Now that the boys have grown into young adults, pursuing a joint passion with careers in mind, their parents have enjoyed being passengers on a ride that has produced an incredible series of highs over the last two months.

One such moment came on May 26. The Stubbs were in Corvallis, Oregon to see the USC-Oregon State series. After watching the Trojans knock off No. 12 Oregon State in CJ’s final collegiate contest, they got confirmation on the flight home that not only had Garrett been brought up to the majors to fill in for an injured player, but he would be making his first start for the Astros at home three days later against the Chicago Cubs.

Garrett had an auspicious debut, going 2-for-4 with a double and an RBI in a 9-6 Houston victory. One week later CJ joined the Astros’ organization, all part of a whirlwind of emotion for their parents.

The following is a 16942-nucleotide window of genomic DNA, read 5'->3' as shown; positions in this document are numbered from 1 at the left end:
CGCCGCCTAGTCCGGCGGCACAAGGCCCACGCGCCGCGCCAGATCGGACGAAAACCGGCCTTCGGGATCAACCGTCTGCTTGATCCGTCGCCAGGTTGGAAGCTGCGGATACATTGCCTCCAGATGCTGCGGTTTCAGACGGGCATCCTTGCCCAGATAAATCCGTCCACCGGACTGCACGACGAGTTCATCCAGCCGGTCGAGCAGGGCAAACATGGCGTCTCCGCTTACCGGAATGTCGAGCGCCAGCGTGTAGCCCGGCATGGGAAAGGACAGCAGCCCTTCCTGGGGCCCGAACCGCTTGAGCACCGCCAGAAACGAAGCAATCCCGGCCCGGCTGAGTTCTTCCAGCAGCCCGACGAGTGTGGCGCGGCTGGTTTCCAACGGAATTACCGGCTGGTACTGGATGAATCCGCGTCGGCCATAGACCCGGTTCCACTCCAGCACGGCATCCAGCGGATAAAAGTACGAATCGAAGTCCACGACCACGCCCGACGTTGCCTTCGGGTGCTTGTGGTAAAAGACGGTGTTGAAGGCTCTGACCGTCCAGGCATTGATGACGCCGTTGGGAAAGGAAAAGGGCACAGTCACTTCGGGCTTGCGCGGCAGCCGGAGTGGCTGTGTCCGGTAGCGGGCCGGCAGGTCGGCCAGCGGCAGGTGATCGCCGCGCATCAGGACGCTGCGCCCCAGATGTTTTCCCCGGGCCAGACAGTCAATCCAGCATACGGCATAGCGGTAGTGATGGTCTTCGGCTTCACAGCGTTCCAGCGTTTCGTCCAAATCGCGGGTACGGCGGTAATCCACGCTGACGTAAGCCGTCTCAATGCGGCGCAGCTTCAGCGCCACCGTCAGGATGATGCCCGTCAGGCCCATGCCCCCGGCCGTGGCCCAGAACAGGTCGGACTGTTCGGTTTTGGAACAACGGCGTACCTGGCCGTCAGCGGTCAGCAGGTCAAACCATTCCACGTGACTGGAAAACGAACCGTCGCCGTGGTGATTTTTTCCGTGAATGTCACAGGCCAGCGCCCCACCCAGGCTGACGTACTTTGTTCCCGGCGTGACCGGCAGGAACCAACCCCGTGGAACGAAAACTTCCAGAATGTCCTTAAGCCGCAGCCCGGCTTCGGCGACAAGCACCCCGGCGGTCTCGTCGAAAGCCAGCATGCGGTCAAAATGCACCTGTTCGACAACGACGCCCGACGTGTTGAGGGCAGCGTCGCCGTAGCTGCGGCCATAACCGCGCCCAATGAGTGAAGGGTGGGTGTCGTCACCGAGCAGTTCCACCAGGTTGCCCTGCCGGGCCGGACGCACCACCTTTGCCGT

“At the end of the day, we’re so thrilled that they’re both doing what they love and have achieved great success because of that,” said Marti Jo. “I cried for a full 45 minutes when Garrett got called up.

“We got off the plane from Oregon at 10 p.m. Saturday night and were on a plane to Houston at 8 a.m. Sunday morning. It’s a lifetime worth of dreams and now CJ’s following — it’s remarkable.”

Both of the boys are genuinely grateful for the roles their parents have played and have a unique understanding of what they draw from each.